Leg Spider Veins
Leg spider veins appear as wavy, thin, reddish-purple lines. They often cluster on thighs or below knees. Spider veins, or telangiectasias, affect as many as 80 percent of all women as they age, and a large percentage of men, too. Causes are typically genetic but may also include pregnancy, childbirth, use of birth-control pills, estrogen-replacement, previous injury and use of corticosteroids. Although spider veins don’t usually present a medical problem, they’re no fun when it comes to wearing a bathing suit or pair of shorts.
Skin & Cosmetic Solutions uses sclerotherapy to treat leg spider veins. This well-proven procedure used since the 1930s involves an injection of sotradecol with a very fine needle directly into the spider vein. The solution irritates the vessel’s lining so it to swells and sticks together, causing the blood to clot. Over time, the vessel turns into scar tissue and fades from view. Spider veins typically respond to sclerotherapy within three to six weeks.
The number of veins injected during one session varies, depending on the vein’s size and location, and the patient’s overall medical condition. Repeated treatments are typical and patients experience 75 to 80 percent improvement upon completion of all treatments.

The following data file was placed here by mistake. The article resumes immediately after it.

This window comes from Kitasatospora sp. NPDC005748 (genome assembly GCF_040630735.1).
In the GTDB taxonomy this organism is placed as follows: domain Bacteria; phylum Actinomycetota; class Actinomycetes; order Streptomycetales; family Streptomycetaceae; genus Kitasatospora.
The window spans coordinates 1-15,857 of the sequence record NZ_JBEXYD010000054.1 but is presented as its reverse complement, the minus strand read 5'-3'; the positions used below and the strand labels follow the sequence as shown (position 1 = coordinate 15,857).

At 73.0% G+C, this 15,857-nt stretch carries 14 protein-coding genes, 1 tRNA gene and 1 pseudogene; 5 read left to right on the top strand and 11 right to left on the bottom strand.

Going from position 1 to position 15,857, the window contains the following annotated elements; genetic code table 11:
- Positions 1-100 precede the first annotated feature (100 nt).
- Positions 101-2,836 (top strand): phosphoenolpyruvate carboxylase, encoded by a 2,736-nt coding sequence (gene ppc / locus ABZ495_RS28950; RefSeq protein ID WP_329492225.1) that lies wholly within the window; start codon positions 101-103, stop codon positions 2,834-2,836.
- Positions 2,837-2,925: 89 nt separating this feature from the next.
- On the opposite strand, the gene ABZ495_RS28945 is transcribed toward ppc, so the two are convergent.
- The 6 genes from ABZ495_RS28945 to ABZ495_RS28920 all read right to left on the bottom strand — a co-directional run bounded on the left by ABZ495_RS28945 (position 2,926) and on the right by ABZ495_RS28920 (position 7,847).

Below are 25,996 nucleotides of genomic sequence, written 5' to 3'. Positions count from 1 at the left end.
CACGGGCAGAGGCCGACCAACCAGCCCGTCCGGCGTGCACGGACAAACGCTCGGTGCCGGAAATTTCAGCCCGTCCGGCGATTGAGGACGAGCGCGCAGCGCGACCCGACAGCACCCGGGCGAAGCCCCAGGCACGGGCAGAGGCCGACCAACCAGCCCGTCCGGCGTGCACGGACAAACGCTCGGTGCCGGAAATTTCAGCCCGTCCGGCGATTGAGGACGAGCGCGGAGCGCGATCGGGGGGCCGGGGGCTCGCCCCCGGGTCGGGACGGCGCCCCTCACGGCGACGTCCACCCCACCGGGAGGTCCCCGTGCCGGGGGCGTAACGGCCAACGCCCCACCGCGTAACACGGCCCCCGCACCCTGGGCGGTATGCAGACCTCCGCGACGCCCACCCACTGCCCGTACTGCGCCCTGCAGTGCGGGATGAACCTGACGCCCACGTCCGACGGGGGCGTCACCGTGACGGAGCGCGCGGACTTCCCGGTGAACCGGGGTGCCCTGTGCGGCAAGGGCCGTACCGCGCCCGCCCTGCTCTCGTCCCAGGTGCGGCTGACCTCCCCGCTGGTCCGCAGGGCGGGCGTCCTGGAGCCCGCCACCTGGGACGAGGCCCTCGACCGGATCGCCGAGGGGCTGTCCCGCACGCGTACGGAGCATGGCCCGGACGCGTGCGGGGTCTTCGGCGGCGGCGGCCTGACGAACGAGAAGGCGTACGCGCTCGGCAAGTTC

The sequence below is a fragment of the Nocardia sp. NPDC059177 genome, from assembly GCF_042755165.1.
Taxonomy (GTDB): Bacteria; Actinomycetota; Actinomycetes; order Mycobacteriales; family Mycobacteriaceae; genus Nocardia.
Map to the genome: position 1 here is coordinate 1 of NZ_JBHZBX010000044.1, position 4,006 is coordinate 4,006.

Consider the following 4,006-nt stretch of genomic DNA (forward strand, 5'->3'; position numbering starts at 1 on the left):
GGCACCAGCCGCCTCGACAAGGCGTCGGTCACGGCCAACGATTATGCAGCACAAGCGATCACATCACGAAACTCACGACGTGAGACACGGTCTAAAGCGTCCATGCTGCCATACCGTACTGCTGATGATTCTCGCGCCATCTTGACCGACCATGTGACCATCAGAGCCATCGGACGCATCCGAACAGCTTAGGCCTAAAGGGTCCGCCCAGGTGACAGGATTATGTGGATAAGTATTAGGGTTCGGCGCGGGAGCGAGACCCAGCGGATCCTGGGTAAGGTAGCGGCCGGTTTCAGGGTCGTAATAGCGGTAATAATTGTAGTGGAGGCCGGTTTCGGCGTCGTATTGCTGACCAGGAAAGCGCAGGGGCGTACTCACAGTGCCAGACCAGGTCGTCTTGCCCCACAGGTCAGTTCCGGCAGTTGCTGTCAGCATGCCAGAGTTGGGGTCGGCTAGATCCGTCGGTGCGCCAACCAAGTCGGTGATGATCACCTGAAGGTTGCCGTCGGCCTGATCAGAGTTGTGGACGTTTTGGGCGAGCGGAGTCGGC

During this process, treatment areas often look worse before they look better. Mild bruising is common and some swelling may also occur, particularly if a large number of vessels around the feet and ankles are treated. Tiny vessels (telangiectatic matting) or blush areas may also appear at the perimeter of the treated area and persist for several weeks. In rare cases, they become permanent. Brown streaks may appear, but this pigment usually goes away and can darken with sunlight. Therefore, patients should stay out of the sun while undergoing treatment. Infrequently, small ulcers occur, but scarring is extremely rare.